Rihanna, Barbra, and Adele are no different from you. The fear, self-deprecation, and doubt you feel is universal and plagues every other creative on the planet. The only difference is that they choose power over their fears, rather than allowing their fears to overpower them. They do this by meeting Resistance head on and working through it.
They refuse to let that inner voice shut them down.
That D5 Guy
There will always be critics of your work, but none more formidable than that insidious little voice inside your head. The one that keeps telling you that you’re wrong, you’re not good enough, and that you should just quit.
That inner critic is Resistance again and we all have our own version of it. Its voice can be cruel and vicious. After all, this is war, remember? War against the Self and Resistance knows just what to say to stop us in our tracks. It knows our soft spots.
Like fear, this voice will always be there. It’s up to you if you choose to empower it. The more you listen, the louder it will get.
Imagine being on stage performing a monologue in front of hundreds of people. Everyone is enjoying your performance, except for that guy in seat D5. He begins making nasty comments about you and your worthiness. He knows just what to say to cut you.
You hear his words and it begins to affect your performance. You can feel your cheeks flush and you begin to falter in your delivery. D5 guy sees this and gets louder. The louder he gets, the weaker you feel.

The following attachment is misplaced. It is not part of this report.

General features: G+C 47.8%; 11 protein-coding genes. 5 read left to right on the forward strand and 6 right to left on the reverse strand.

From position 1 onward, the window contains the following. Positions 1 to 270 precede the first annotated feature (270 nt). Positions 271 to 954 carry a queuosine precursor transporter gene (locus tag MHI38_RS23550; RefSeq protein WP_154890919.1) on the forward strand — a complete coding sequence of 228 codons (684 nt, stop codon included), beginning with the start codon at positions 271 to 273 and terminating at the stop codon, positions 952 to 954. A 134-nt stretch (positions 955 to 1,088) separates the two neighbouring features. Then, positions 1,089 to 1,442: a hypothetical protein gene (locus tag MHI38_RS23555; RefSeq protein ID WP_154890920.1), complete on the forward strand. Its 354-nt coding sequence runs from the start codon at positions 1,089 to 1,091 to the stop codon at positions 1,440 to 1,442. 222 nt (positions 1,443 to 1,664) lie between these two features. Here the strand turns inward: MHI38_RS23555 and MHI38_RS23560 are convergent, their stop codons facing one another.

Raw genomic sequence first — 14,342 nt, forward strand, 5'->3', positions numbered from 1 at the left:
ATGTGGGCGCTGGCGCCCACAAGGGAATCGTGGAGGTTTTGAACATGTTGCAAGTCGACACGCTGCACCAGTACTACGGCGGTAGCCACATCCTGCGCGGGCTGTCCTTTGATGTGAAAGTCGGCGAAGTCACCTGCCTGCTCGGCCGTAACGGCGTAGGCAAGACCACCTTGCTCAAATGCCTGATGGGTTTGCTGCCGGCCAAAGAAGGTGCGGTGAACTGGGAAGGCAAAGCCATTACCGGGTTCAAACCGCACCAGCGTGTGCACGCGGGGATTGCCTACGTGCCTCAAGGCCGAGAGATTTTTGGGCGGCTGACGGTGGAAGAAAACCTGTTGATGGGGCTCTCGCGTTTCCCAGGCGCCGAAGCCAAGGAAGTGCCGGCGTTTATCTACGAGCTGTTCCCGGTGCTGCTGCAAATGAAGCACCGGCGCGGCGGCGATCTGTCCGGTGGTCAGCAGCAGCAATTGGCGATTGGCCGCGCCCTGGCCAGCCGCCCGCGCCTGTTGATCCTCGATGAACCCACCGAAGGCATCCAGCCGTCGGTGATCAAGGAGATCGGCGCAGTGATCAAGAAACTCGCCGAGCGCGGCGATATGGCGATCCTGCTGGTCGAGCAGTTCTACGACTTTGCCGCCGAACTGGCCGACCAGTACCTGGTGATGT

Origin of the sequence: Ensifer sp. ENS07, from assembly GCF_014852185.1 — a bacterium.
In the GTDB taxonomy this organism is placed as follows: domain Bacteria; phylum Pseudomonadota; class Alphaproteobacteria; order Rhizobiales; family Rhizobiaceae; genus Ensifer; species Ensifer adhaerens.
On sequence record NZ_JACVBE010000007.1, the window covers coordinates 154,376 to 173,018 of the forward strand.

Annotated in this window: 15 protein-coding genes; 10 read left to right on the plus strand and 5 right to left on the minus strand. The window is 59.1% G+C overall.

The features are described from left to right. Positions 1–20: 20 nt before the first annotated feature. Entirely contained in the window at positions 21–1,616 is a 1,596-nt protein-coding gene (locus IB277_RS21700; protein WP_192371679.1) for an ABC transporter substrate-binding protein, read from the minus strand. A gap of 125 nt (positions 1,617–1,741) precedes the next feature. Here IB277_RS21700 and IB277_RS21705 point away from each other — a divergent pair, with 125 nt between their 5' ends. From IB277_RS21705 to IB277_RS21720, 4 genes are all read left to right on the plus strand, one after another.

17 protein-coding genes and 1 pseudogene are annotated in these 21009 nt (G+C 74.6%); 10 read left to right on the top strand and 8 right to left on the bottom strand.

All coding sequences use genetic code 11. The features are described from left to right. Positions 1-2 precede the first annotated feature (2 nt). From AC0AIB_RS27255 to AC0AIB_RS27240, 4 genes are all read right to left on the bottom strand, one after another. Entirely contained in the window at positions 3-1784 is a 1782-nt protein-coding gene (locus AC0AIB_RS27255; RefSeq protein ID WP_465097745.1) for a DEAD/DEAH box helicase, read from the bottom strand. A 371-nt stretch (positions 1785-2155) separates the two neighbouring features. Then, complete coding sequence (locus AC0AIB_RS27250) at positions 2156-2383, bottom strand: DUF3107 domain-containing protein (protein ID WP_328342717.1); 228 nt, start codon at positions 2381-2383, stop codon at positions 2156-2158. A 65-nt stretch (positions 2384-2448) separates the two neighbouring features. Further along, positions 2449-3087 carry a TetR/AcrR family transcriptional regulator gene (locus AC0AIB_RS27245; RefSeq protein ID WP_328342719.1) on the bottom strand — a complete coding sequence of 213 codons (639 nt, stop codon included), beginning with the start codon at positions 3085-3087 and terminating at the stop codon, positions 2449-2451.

You can stop what you’re doing and run off stage never to return, or you can keep going and in spite of D5.
What if there’s a third alternative? What if you choose to redirect your performance? What if, instead of performing to the room, you finish your performance with fire and passion directly to D5 guy? Can you imagine what would happen if you did this in reality?
I’d bet good money that he would get so uncomfortable that he’d get up and leave the theater.
THAT’S how you deal with your inner critic. Pick up your sword and shield, gird yourself, and march directly into your fear. Plow over this enemy with the strength of your passion and self-worth.
You do this by focusing on your work and not the outcome. Forget perfection (Resistance feeds on perfectionism) and overwhelm your inner critic with sheer volume of work. Go after that guy in D5 and show him just how worthy you are.
The enemy of creativity is Resistance and all Creatives are continuously at war with it. There is no end to this battle. A true Creative Warrior knows this and prepares for every encounter by consistently working and never faltering.
There is no final battle to be won.
Victory is for those who continue the fight and never give up.